Job-search Methods, Neighbourhood Effects and the Youth Labour Market
AbstractSurvey data suggest that unemployed teenagers look for work in ways that differ significantly from the ways which proved successful for teenagers who found work. This paper examines what factors affect the way teenagers look for work in order to explain why we observe this behaviour. We find that the single most important characteristic for explaining the job-search method choices of Australian teenagers is whether they receive unemployment benefits. Receiving benefits increases the probability of teenagers using the government employment agency as the main job-search method by almost 20 percentage points, and decreases their probability of using direct methods (such as contacting employers or friends and relatives) or newspapers by around 10 percentage points each. Personal characteristics and family background are also important for understanding the job-search methods chosen by unemployed teenagers. Another interesting finding is that the local environment, especially the state of the local labour market, is important for explaining job-search method choice. Higher local unemployment rates decrease the probability that an unemployed teenager will use direct search methods, and increase the probability that they will use the government employment agency. These results may help to explain the recently documented evidence that unemployment has become increasingly concentrated in low-socioeconomic-status neighbourhoods (Gregory and Hunter 1995).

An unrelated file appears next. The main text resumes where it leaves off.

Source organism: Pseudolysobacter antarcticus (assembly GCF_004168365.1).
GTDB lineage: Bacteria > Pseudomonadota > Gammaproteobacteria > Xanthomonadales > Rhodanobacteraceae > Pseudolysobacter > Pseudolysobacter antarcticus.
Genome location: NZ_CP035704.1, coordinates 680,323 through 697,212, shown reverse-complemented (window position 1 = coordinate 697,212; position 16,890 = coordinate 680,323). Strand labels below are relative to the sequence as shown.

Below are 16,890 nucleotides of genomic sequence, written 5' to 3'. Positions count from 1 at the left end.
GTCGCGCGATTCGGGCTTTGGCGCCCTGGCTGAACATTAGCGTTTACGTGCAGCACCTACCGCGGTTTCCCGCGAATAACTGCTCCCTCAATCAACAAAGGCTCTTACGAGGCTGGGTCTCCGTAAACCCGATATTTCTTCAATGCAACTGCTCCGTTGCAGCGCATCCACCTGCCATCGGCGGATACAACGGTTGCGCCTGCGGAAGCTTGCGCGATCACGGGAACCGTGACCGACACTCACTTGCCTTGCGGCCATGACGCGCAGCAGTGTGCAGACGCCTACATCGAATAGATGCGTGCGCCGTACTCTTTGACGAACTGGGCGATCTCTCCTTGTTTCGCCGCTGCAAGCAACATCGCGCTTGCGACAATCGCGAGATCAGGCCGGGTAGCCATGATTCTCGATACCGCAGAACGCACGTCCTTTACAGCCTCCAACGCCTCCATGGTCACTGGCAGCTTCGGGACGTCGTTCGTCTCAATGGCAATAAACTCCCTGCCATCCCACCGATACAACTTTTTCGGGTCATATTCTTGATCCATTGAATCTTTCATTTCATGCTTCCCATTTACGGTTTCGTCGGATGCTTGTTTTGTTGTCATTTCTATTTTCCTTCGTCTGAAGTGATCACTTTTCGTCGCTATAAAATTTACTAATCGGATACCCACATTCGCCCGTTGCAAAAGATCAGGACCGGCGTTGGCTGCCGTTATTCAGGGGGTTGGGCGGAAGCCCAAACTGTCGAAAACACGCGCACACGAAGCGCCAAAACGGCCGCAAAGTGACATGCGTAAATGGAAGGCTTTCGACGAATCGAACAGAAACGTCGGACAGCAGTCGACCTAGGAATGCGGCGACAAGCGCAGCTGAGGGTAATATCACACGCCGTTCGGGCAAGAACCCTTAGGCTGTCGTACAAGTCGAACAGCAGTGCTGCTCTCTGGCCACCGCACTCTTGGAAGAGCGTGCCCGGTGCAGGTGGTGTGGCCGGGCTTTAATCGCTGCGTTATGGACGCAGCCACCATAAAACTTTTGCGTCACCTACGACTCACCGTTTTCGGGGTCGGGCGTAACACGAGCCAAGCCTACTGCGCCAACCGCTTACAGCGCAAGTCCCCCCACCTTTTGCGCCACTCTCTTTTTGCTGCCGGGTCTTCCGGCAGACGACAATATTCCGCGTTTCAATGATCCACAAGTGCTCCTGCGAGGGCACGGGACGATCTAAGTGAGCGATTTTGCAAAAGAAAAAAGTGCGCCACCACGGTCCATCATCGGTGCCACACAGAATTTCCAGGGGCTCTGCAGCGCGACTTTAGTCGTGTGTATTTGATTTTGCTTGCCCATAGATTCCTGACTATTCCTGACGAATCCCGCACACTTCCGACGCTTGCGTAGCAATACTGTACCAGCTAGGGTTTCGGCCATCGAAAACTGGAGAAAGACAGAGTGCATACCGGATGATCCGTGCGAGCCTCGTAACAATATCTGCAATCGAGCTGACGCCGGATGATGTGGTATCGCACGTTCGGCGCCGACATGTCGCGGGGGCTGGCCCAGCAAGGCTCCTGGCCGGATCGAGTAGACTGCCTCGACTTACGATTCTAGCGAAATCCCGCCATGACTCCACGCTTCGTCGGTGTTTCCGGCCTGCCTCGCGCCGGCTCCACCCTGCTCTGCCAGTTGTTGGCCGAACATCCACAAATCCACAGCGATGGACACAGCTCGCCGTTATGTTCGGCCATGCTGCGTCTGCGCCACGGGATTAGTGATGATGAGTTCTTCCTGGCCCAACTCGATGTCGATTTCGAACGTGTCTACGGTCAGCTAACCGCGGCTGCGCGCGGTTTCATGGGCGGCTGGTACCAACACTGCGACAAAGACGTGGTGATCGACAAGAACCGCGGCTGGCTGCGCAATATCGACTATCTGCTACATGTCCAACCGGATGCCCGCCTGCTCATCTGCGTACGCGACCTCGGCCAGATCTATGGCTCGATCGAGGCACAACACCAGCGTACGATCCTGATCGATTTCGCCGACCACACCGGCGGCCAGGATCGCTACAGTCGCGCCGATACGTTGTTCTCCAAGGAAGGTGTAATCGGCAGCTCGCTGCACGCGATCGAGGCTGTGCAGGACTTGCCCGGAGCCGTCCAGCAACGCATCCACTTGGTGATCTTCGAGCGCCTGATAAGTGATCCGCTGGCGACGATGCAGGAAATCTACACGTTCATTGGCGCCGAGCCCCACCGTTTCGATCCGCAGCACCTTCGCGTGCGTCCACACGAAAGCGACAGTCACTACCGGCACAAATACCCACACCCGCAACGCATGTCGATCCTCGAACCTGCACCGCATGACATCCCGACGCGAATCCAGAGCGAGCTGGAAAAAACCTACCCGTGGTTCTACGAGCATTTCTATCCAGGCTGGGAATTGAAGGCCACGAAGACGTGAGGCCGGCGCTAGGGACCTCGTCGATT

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Bibliographic InfoPaper provided by Reserve Bank of Australia in its series RBA Research Discussion Papers with number rdp1999-07.
Date of creation: Jun 1999
Date of revision:
Find related papers by JEL classification:
- J64 - Labor and Demographic Economics - - Mobility, Unemployment, and Vacancies - - - Unemployment: Models, Duration, Incidence, and Job Search
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